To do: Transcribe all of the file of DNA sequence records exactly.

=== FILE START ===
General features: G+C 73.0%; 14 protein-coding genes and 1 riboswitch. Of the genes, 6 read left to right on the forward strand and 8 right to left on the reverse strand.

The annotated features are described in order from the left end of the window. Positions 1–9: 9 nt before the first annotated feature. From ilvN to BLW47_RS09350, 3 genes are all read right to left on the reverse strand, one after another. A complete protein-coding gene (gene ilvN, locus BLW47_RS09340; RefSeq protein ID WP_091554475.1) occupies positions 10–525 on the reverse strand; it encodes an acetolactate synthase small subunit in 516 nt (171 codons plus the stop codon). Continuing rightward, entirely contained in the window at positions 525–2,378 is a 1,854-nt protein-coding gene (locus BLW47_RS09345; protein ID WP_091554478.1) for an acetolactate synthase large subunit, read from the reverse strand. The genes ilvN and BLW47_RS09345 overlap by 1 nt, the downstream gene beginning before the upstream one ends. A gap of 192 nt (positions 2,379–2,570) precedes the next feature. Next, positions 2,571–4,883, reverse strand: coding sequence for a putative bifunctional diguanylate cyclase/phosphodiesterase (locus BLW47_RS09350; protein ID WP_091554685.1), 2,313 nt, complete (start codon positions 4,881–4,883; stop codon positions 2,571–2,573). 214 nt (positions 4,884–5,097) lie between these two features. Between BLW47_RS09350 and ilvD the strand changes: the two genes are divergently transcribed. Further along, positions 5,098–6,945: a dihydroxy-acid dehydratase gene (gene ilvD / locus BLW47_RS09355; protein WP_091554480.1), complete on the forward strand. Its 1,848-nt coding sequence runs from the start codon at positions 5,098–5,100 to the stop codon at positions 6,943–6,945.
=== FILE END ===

General features: G+C 73.0%; 14 protein-coding genes and 1 riboswitch. Of the genes, 6 read left to right on the forward strand and 8 right to left on the reverse strand.

The annotated features are described in order from the left end of the window. Positions 1–9: 9 nt before the first annotated feature. From ilvN to BLW47_RS09350, 3 genes are all read right to left on the reverse strand, one after another. A complete protein-coding gene (gene ilvN, locus BLW47_RS09340; RefSeq protein ID WP_091554475.1) occupies positions 10–525 on the reverse strand; it encodes an acetolactate synthase small subunit in 516 nt (171 codons plus the stop codon). Continuing rightward, entirely contained in the window at positions 525–2,378 is a 1,854-nt protein-coding gene (locus BLW47_RS09345; protein ID WP_091554478.1) for an acetolactate synthase large subunit, read from the reverse strand. The genes ilvN and BLW47_RS09345 overlap by 1 nt, the downstream gene beginning before the upstream one ends. A gap of 192 nt (positions 2,379–2,570) precedes the next feature. Next, positions 2,571–4,883, reverse strand: coding sequence for a putative bifunctional diguanylate cyclase/phosphodiesterase (locus BLW47_RS09350; protein ID WP_091554685.1), 2,313 nt, complete (start codon positions 4,881–4,883; stop codon positions 2,571–2,573). 214 nt (positions 4,884–5,097) lie between these two features. Between BLW47_RS09350 and ilvD the strand changes: the two genes are divergently transcribed. Further along, positions 5,098–6,945: a dihydroxy-acid dehydratase gene (gene ilvD / locus BLW47_RS09355; protein WP_091554480.1), complete on the forward strand. Its 1,848-nt coding sequence runs from the start codon at positions 5,098–5,100 to the stop codon at positions 6,943–6,945.